The Q60 may lack the digital pizzazz of its class peers, but it’s up-to-date on the latest digital driver-assistance features like pedestrian emergency braking, blind-spot assist, and adaptive cruise-control (or Intelligent Cruise Control in Infiniti-speak). After I’d had my jollies at M1 Concourse and exhausted Oakland County’s twisties on my way home, I merged into clogged highways where the adaptive cruise system is useful in maintaining a distance from other cars — and from (ahem) state police speeding tickets.
Even the navigation system — usually a horror show in vehicles these days — was reasonably competent, and Nissan provides a remote control knob for zooming in or out depending on the destination. Still, the option of Apple CarPlay and Android Auto app compatibility for superior phone navigation is a must, and here Infiniti lags. Compatible systems aren’t due for another couple of years.
Mrs. Payne, my right-seat navigation expert, groaned at Apple CarPlay’s absence. But she didn’t groan at the price.
Loaded to the gills with all-wheel drive, digital gewgaws and two-tone leather interior, my racy coupe stickered for $62,000 — a healthy $20,000 cheaper than a comparable BMW M4 coupe. For the M4’s stratospheric $80,000 you could walk out of the Nissan/Infiniti dealership with a Red Sport and a low mileage, pre-owned Nissan Rogue for off-the-grid hatchback adventures for which a sports coupe is ill-equipped.
What the Q60 is equipped for is getting your pulse racing.
The all-wheel drive Red Sport is nicely nailed to the road, meaning you can get into the throttle — and that glorious 7-speed box — confidently at corner exits. Corner entry is more a challenge, given the all-wheel drive car’s 4,000-pound heft. If you enjoy track days, you’ll want the lighter 3,866-pound rear-drive car.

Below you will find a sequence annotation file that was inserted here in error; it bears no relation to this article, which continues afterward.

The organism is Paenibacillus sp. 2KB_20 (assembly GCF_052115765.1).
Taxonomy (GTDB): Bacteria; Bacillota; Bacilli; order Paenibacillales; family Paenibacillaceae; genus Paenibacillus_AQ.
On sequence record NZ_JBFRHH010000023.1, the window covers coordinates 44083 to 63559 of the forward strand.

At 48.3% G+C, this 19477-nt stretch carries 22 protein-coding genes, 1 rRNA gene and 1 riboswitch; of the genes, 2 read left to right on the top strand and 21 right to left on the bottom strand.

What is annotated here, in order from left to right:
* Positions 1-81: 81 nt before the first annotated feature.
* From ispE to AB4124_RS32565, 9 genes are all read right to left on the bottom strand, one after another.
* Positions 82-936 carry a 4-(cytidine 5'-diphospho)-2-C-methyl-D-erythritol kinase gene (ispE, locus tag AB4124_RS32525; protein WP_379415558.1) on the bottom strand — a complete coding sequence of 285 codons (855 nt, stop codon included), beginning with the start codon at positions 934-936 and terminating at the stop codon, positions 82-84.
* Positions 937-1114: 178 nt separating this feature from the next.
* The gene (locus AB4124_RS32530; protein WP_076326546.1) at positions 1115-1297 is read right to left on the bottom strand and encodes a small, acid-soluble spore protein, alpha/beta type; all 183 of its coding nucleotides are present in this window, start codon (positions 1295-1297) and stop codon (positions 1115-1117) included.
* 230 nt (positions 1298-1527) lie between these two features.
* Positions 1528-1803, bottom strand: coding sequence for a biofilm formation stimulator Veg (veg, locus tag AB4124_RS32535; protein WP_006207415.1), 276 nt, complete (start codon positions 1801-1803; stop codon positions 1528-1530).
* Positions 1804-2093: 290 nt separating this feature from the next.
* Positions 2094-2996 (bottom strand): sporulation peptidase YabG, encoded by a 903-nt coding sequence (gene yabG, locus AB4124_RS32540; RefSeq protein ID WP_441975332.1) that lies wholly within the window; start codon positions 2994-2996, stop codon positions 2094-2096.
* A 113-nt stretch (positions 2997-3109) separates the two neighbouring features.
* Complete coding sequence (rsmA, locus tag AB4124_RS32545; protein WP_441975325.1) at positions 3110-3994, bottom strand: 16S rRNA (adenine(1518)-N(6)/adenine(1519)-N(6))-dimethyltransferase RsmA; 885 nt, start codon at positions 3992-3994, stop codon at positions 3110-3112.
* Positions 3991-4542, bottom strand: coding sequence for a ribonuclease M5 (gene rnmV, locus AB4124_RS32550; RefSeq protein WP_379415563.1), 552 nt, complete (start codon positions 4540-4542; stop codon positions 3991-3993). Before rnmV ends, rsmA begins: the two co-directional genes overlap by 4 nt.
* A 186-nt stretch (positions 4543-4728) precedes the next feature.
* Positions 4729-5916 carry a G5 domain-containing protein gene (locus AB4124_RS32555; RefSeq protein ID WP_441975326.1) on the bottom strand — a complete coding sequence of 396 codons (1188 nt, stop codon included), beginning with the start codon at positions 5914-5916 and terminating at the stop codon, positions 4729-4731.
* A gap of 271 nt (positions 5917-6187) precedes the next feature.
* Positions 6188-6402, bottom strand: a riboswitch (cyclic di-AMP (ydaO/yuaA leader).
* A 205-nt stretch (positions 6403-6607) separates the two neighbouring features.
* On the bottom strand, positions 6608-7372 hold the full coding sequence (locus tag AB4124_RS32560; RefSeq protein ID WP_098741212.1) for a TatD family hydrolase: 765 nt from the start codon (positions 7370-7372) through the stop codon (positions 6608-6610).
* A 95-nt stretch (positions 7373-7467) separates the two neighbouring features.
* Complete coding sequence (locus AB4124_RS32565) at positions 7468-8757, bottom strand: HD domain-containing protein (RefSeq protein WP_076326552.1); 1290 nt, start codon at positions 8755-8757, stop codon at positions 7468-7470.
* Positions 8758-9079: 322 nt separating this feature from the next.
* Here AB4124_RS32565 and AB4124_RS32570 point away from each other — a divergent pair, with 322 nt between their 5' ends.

If you’re buying an all-season sports tourer, then the all-wheel driver is a must for Midwest snows.
Frankly, that’s where the Q60 Red Sport’s value lies.
If you have $60,000 to drop on a performance coupe, then crave a rear-wheel drive, 405-horse BMW M2 or 500-horse Mustang GT350. They are quicker on track and carry epic brand histories.
But their fun ends with the first flakes of winter. If you want an all-season, all-wheel drive sports car that’s easy on the eyes — and the wallet — then the Infiniti is a solid choice. Compared to its AWD peer group — the 349-horsepower Audi S5 or 305-horse Lexus RC 350 F Sport AWD, the Infiniti is the only one to crest the magic 400-pony mark.
Most importantly, that means the Infiniti will walk away from its Japanese rivals. Pity that message didn’t shine through back in 1989 when Lexus advertised cars, not geese, and launched one of the America’s most coveted luxury brands.
Nice to have Infiniti finally in the game.
2019 Infiniti Q60 Red Sport 400
Vehicle type: Rear or all-wheel drive, 4-passenger sports coupe
Price: $55,895, including $995 destination charge ($64,130 AWD as tested)
Powerplant: 3.0-liter, twin-turbocharged V-6
Power: 400 horsepower, 350 pound-feet torque
Transmission: 7-speed automatic
Performance: 0-60 mph, 4.5 seconds (Car and Driver); top speed, 155 mph
Weight: 3,882 pounds (4,047 AWD as tested)
Fuel economy: EPA est. 19 city/27 highway/22 combined
Highs: Slinky looks; AWD, all-season athlete
Lows: Dated interior
Overall: 3 stars